Portal:Ireland

Welcome to the Ireland Portal!
Fáilte go dtí Tairseach na hÉireann!
Fair faa ye tae tha Airlann Inlat!

Introduction

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Northern Ireland
Satellite image of Ireland

Ireland (/ˈaɪərlənd/ (listen) IRE-lənd; Irish: Éire [ˈeːɾʲə] (listen); Ulster-Scots: Airlann [ˈɑːrlən]) is an island in the North Atlantic Ocean, in north-western Europe. It is separated from Great Britain to its east by the North Channel, the Irish Sea, and St George's Channel. Ireland is the second-largest island of the British Isles, the third-largest in Europe, and the twentieth-largest on Earth.

Geopolitically, Ireland is divided between the Republic of Ireland (officially named Ireland), which covers five-sixths of the island, and Northern Ireland, which is part of the United Kingdom. In 2011, the population of Ireland was about 6.6 million, ranking it the second-most populous island in Europe after Great Britain. As of 2016, 4.8 million lived in the Republic of Ireland, and 1.8 million in Northern Ireland.

The geography of Ireland comprises relatively low-lying mountains surrounding a central plain, with several navigable rivers extending inland. Its lush vegetation is a product of its mild but changeable climate which is free of extremes in temperature. Much of Ireland was woodland until the end of the Middle Ages. Today, woodland makes up about 10% of the island, compared with a European average of over 33%, and most of it is non-native conifer plantations. There are twenty-six extant land mammal species native to Ireland. The Irish climate is influenced by the Atlantic Ocean and thus very moderate, and winters are milder than expected for such a northerly area, although summers are cooler than those in continental Europe. Rainfall and cloud cover are abundant. (Full article...)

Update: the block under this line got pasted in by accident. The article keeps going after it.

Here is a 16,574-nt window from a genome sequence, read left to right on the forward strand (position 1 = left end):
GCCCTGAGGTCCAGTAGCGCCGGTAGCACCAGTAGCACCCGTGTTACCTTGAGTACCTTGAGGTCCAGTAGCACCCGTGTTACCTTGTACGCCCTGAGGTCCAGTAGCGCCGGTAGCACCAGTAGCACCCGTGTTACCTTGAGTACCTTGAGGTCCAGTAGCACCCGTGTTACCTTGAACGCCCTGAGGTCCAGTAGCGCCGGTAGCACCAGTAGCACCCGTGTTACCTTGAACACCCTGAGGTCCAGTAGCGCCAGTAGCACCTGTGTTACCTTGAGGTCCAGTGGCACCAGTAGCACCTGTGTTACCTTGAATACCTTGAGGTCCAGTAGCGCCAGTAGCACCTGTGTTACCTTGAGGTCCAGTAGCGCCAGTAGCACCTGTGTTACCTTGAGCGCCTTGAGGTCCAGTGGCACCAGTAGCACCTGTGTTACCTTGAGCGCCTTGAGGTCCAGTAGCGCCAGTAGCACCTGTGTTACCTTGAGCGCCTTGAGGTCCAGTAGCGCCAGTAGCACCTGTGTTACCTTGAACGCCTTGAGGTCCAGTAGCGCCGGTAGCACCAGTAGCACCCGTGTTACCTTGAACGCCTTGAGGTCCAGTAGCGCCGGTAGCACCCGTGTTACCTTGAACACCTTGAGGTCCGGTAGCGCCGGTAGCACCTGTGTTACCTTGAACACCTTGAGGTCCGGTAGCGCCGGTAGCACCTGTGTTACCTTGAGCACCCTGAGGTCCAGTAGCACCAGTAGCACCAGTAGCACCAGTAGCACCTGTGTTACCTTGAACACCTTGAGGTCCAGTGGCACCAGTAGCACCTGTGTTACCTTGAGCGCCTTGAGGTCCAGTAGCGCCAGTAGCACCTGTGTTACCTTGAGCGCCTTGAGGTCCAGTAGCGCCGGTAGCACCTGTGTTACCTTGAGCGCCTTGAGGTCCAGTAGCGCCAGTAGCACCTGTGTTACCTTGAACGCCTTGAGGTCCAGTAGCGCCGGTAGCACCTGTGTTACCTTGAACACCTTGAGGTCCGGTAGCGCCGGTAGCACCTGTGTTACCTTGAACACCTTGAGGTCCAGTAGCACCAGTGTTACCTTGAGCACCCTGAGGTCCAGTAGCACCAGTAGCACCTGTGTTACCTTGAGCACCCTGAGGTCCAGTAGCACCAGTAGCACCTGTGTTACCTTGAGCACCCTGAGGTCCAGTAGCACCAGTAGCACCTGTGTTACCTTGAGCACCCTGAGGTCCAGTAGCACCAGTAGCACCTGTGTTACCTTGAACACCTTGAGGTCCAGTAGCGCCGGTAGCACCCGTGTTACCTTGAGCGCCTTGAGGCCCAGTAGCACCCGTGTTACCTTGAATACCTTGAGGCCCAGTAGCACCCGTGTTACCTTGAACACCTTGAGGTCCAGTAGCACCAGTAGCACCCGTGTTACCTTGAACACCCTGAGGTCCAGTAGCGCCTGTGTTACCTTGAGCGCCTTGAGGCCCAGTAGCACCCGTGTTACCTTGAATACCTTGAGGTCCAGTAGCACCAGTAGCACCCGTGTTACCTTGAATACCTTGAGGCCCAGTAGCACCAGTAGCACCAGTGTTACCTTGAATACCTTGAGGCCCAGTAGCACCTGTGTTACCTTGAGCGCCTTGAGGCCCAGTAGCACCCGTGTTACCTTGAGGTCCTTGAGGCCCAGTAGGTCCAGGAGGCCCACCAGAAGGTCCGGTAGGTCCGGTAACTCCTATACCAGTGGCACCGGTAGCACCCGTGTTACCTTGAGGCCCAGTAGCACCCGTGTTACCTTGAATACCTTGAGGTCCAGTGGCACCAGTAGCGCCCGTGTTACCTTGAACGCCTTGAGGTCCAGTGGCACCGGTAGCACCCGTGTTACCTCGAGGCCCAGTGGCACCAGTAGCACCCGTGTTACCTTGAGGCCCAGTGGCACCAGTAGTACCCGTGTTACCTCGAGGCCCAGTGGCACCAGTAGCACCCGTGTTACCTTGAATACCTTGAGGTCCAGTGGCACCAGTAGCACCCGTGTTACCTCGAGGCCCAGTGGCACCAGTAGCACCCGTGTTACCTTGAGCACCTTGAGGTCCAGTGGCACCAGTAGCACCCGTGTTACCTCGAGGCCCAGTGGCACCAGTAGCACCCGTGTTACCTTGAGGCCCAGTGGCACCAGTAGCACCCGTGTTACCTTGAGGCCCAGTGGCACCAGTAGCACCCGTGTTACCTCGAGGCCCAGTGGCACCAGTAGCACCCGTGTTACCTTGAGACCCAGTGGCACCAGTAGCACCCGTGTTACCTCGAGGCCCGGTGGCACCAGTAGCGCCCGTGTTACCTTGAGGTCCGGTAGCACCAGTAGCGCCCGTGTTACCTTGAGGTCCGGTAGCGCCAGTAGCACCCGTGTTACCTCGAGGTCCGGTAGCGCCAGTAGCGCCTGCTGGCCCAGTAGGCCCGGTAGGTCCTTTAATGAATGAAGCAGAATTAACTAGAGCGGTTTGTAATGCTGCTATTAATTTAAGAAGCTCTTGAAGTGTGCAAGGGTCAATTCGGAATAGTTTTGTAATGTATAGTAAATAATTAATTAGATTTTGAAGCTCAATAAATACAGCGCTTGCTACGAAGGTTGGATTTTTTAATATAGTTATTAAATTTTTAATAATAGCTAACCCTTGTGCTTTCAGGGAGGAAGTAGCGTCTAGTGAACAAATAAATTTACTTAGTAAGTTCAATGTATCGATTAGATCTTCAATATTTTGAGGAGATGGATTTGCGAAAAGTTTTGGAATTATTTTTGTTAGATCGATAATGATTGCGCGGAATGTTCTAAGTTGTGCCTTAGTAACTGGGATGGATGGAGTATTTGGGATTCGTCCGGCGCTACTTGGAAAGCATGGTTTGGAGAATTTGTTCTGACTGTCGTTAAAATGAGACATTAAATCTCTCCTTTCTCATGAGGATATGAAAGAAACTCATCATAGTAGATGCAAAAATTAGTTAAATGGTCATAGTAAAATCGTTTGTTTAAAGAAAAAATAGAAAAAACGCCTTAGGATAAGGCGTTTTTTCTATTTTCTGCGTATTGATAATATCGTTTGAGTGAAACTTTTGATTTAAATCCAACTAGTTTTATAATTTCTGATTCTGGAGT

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A map of Insular Celtic people showing modern borders.

'Modern Celts are peoples who consider themselves, or have been considered by others, to be Celts in modern times i.e. post 1800. However, the term is generally used for a number of peoples in Europe sharing various cultural traits and speaking Indo-European languages with a common Proto-Celtic origin. Since the Enlightenment, the term Celtic has been applied to a wide variety of peoples and cultural traits present and past. Today, Celtic is often used in order to describe the people and their respective cultures and languages of several ethnic groups in Ireland, France, Wales, Scotland, Cornwall, parts of northern Spain and northern Portugal (the Celtic nations). Read more...

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Patrick Pearse.jpg

Patrick Henry Pearse (also known as Pádraig Pearse; Irish: Pádraig Anraí Mac Piarais; An Piarsach; 10 November 1879 – 3 May 1916) was an Irish teacher, barrister, poet, writer, nationalist and political activist who was one of the leaders of the Easter Rising in 1916.

In 1896, at the age of only sixteen, he joined the Gaelic League (Conradh na Gaeilge), and in 1903 at the age of 23, he became editor of its newspaper An Claidheamh Soluis ("The Sword of Light"). In 1900 he was awarded a BA in Modern Languages by the Royal University of Ireland, and in 1900 he was awarded the degree of Barrister-at-Law from the King's Inns. In December 1913, Bulmer Hobson swore Pearse into the secret Irish Republican Brotherhood (IRB). On 1 August 1915, Pearse gave a now-famous graveside oration at the funeral of the Fenian Jeremiah O'Donovan Rossa.